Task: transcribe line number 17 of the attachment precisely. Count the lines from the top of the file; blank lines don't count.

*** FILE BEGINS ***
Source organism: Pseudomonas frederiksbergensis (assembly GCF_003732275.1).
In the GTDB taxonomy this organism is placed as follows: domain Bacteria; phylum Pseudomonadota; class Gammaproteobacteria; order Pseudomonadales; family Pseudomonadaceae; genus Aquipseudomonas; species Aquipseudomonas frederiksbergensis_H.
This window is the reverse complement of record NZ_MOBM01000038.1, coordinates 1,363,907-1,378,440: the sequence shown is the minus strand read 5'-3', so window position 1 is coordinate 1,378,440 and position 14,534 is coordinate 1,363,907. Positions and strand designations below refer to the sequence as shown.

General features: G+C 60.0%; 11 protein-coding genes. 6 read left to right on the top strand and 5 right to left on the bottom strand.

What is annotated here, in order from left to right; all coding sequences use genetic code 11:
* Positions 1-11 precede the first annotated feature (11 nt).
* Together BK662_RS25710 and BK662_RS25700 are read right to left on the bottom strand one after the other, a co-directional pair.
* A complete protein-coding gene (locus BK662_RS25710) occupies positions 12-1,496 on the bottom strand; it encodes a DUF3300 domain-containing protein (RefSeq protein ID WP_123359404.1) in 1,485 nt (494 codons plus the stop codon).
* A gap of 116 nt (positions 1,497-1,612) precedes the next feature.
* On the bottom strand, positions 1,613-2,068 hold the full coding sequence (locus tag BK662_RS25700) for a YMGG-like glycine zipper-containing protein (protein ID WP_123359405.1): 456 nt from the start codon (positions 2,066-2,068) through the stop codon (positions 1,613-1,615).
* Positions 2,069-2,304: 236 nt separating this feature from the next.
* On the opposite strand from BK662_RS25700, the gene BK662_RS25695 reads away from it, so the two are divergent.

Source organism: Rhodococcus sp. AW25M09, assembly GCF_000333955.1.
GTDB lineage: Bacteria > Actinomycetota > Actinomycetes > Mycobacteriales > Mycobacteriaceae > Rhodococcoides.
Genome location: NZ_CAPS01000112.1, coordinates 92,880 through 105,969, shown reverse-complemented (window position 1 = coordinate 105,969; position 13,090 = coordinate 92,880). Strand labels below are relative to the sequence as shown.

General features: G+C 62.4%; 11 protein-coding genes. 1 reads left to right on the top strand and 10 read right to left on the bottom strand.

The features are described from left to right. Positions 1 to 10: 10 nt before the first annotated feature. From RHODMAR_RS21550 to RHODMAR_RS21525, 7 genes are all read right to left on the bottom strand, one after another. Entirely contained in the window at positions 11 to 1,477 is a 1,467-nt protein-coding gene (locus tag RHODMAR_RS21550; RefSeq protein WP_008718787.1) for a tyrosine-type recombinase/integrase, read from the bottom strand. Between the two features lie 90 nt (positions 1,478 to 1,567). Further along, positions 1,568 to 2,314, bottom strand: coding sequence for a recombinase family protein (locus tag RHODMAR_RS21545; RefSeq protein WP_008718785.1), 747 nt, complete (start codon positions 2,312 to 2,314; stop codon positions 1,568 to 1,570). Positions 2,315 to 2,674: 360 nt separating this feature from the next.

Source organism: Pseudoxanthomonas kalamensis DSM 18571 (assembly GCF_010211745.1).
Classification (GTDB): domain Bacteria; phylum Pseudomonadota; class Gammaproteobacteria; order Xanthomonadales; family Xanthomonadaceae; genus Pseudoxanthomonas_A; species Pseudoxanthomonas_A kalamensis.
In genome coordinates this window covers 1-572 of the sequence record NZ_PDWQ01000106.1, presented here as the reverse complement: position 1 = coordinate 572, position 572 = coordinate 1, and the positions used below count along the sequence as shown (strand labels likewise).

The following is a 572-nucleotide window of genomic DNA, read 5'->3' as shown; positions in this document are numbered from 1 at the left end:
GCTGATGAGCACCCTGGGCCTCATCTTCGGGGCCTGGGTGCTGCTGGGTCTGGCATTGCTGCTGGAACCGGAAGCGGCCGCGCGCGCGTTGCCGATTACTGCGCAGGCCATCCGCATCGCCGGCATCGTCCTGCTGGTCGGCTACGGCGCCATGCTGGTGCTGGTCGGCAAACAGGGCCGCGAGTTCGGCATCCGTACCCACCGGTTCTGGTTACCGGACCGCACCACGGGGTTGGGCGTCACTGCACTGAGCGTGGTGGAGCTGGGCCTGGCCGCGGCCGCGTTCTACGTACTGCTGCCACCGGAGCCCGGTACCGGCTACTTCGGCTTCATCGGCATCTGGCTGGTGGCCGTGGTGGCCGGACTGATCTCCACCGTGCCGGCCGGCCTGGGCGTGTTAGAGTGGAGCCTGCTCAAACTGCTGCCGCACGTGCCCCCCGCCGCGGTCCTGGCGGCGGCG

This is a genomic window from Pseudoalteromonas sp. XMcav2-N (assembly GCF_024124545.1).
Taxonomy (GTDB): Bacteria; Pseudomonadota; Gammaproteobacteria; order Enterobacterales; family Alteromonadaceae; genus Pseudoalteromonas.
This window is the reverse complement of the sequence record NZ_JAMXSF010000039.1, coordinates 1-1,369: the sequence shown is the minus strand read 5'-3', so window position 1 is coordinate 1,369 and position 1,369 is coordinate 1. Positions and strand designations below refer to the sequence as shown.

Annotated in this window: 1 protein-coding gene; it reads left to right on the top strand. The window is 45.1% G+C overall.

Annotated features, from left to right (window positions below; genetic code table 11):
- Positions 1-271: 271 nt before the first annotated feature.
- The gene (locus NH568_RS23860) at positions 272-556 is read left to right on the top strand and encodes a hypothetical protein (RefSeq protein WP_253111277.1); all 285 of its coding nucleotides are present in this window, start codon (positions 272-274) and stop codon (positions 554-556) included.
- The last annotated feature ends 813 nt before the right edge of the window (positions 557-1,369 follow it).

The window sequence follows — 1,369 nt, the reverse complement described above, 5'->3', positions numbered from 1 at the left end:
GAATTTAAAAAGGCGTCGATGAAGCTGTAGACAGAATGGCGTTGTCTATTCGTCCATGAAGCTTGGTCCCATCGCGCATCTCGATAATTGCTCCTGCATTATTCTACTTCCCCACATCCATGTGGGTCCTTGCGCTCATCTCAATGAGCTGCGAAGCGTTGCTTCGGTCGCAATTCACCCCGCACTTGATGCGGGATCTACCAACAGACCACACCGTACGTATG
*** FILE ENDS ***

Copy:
The features are described from left to right. Positions 1 to 10: 10 nt before the first annotated feature. From RHODMAR_RS21550 to RHODMAR_RS21525, 7 genes are all read right to left on the bottom strand, one after another. Entirely contained in the window at positions 11 to 1,477 is a 1,467-nt protein-coding gene (locus tag RHODMAR_RS21550; RefSeq protein WP_008718787.1) for a tyrosine-type recombinase/integrase, read from the bottom strand. Between the two features lie 90 nt (positions 1,478 to 1,567). Further along, positions 1,568 to 2,314, bottom strand: coding sequence for a recombinase family protein (locus tag RHODMAR_RS21545; RefSeq protein WP_008718785.1), 747 nt, complete (start codon positions 2,312 to 2,314; stop codon positions 1,568 to 1,570). Positions 2,315 to 2,674: 360 nt separating this feature from the next.